# Hydrostatic Pressure Calculations In this screencast we are going to calculate
the pressure within a fluid at a certain depth. And we are going to do that through the following
example where we have a water tank that is being used for a large industrial space and
we want to design a level indicator using pressure measurements. So we are trying to
determine whether or not having a pressure measurement system here, we will call this
system 1, makes more sense than having a pressure measurement system labeled 2 shown here. So
we want to determine the pressure at both points of the meter and comment on which location
makes more sense. We are told that the pressure measurement devices are 2 meters long. So
where do we start? We could calculate the pressure and report the pressure as either
a gauge pressure or an absolute pressure. And the big difference between these is that
the absolute pressure takes into consideration the atmospheric pressure in case that is a
factor. Whereas the gauge pressure is 0 when we are reading atmospheric pressure. So let’s
do our calculations first for gauge pressure. Now for systems where we are measuring the
pressure of a fluid and it is not moving. We are actually just measuring the hydrostatic
pressure of that fluid. And we could determine the hydrostatic pressure based on depth. This
is just density times gravity times the height or in this case the depth below the surface.
We could also write this in terms of the specific weight of the fluid, labeled gamma, times
our height. So as you would expect the deeper you go in the fluid, the higher the pressure.
So let’s take a look at our two measurement devices. We are going to label the top as
an A and the bottom as B. So let’s start from the top. If we look at 2A. Pressure measurement
being taken at the top of the surface of the water, we know that at the top of the surface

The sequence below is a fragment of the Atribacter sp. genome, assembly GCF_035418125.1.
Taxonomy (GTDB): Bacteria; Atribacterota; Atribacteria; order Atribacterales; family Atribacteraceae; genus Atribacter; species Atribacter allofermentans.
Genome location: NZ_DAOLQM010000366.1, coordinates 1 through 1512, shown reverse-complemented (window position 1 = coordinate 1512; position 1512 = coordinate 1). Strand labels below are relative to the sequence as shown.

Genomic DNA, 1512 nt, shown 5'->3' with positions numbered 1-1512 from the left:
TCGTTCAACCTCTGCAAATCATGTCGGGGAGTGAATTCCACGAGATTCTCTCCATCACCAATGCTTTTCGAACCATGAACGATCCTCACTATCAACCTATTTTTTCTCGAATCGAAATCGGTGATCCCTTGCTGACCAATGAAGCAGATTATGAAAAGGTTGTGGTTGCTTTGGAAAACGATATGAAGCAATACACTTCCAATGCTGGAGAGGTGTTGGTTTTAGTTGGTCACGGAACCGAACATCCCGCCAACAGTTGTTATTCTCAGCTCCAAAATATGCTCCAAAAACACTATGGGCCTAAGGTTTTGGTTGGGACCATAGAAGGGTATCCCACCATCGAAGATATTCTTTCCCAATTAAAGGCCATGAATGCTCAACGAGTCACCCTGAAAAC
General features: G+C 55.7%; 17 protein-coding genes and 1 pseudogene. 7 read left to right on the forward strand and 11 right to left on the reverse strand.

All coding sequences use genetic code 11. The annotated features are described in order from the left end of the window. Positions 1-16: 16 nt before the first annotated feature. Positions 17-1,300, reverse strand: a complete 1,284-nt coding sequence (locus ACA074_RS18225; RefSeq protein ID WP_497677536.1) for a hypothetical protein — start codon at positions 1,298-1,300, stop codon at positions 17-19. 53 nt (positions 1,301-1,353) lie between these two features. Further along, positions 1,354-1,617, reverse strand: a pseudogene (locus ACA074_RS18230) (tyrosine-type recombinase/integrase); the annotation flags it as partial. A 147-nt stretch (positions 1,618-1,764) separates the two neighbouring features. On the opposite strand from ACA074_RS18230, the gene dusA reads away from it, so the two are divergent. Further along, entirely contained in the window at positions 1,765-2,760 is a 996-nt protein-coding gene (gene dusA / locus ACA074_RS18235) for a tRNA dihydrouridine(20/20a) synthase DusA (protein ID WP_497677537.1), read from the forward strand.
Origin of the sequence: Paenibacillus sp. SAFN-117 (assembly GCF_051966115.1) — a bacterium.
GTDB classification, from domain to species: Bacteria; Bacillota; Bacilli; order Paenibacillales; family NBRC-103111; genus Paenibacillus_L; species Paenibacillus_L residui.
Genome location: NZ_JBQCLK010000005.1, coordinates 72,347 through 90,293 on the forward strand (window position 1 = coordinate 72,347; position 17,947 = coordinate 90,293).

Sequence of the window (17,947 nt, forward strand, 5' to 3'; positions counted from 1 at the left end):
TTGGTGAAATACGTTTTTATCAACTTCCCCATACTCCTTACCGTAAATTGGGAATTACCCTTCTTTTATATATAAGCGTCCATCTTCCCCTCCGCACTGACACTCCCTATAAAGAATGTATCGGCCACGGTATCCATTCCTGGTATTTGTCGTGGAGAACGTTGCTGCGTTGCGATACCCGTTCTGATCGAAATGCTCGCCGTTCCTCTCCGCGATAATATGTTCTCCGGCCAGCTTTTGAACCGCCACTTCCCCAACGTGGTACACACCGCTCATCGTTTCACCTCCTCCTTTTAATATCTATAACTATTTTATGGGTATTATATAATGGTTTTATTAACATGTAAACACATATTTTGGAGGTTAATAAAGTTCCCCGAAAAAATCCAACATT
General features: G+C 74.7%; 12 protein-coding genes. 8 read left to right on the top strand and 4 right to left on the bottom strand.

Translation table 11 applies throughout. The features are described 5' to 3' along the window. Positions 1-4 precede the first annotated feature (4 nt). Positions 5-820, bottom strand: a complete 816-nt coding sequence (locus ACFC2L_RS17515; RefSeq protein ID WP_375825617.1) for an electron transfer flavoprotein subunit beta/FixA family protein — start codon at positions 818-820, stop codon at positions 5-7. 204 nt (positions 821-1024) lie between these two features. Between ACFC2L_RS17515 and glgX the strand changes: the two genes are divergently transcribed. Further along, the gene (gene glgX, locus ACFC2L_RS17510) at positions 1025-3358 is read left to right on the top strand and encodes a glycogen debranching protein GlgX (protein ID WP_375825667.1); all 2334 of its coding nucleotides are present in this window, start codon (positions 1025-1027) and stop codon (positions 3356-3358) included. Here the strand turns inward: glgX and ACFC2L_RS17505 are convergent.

we just have atmospheric pressure. So our absolute pressure is just atmospheric pressure,
and therefore our gauge pressure is zero. We also know this because if we did use the
calculation our depth is zero. So let’s work in kPa. We will report Pg as 0 kPa for 2A.
Now if we were to measure it at 2B for the same device, this would just be equal to the
density of the fluid times gravity, times depth. And we know that our device is 2 meters
long. We would have to know the density of our fluid, in this case water. And we use
that the density of our water is 1000 kg/m^3. And we know acceleration due to gravity is
9.8 m/s^2. So we plug these two values in and we should get 19600 kg/ms^3 which is the
sam as a N/m^2 or in this case a Pa. So if we were writing it in kPa we would have 19.6
kPa. So now we calculated the pressure at both positions A and B for the second device.
Let’s repeat these calculations for the first device. So if we were to measure the pressure
at the position A for the first measuring device. You might be tempted to think that
because A is being measured at the top of the tank that it is also 0 but that is not
the case. We have all the pressure of the water in the entrance region here that is
on top of this position at A. So even though it is not directly above it, because the water
is not moving, it is stagnant, we have no acceleration, so the pressure here at A, must
also be the pressure at the surface there, and therefore along this level. And so in
this case the gauge pressure is equal to the density times gravity times our depth. In
this case 1.5 m. This should give us a pressure of 14.7 kPa. Now at 2A we can either use the
geometry of the tank, or we know that the device is 2 meters long and therefore repeating
this calculation but using 3.5 meters as our depth below the surface, we get a value of
34.3 kPa. So if we were proposing one of the two positions, which one makes more sense?
Well if we are trying to measure the water level as we use this water level, the problem
with this measurement device, is that 2A will always give us 0 even when the water level
drops. So it is possible that if our water level drops too low below B we won’t get any
readings and we won’t know the level below that position. But one of the positives of
position 2 is maybe we want to make sure there is no overflow in our tank. And if this entrance
region was any higher then we could tell that if the pressure at that position was greater
than 0 then we would have some water level that was above maybe our specifications. And
maybe also we wouldn’t want the water level to drop below position B on the second device
and therefore that could provide a suitable warning. So this fully depends on the specifications
you are looking at and what you are trying to accomplish with that design. So hopefully
this screencast gives you an idea of how to calculate the hydrostatic pressure below a
fluid surface. Here we did it in gauge pressures, we would only have to add the atmospheric
pressures to report these pressures in absolute pressure terms. For more practice visit some
of the interactive screencasts on this topic to test yourselves.

## One thought on “Hydrostatic Pressure Calculations”

1. Felix Jimenez says:

The second 2A should have been 1B.